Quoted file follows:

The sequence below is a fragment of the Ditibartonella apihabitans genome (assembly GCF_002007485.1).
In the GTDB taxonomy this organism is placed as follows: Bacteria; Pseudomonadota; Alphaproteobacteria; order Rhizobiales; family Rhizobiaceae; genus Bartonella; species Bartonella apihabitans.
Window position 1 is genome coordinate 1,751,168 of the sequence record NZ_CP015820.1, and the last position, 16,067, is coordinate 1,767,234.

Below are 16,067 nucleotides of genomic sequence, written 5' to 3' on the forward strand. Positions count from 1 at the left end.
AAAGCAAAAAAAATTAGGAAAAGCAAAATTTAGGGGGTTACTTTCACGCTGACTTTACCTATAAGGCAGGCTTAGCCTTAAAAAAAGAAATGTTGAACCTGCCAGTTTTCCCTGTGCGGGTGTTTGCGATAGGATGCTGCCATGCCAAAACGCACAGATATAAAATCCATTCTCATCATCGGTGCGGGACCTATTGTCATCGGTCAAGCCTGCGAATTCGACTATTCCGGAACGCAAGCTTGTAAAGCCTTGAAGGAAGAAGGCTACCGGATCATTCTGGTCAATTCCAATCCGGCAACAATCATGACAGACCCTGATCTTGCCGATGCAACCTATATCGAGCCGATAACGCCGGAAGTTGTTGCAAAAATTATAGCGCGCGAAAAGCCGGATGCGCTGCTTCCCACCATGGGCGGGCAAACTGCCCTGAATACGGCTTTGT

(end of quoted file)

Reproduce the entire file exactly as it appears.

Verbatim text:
The sequence below is a fragment of the Ditibartonella apihabitans genome (assembly GCF_002007485.1).
In the GTDB taxonomy this organism is placed as follows: Bacteria; Pseudomonadota; Alphaproteobacteria; order Rhizobiales; family Rhizobiaceae; genus Bartonella; species Bartonella apihabitans.
Window position 1 is genome coordinate 1,751,168 of the sequence record NZ_CP015820.1, and the last position, 16,067, is coordinate 1,767,234.

Below are 16,067 nucleotides of genomic sequence, written 5' to 3' on the forward strand. Positions count from 1 at the left end.
AAAGCAAAAAAAATTAGGAAAAGCAAAATTTAGGGGGTTACTTTCACGCTGACTTTACCTATAAGGCAGGCTTAGCCTTAAAAAAAGAAATGTTGAACCTGCCAGTTTTCCCTGTGCGGGTGTTTGCGATAGGATGCTGCCATGCCAAAACGCACAGATATAAAATCCATTCTCATCATCGGTGCGGGACCTATTGTCATCGGTCAAGCCTGCGAATTCGACTATTCCGGAACGCAAGCTTGTAAAGCCTTGAAGGAAGAAGGCTACCGGATCATTCTGGTCAATTCCAATCCGGCAACAATCATGACAGACCCTGATCTTGCCGATGCAACCTATATCGAGCCGATAACGCCGGAAGTTGTTGCAAAAATTATAGCGCGCGAAAAGCCGGATGCGCTGCTTCCCACCATGGGCGGGCAAACTGCCCTGAATACGGCTTTGT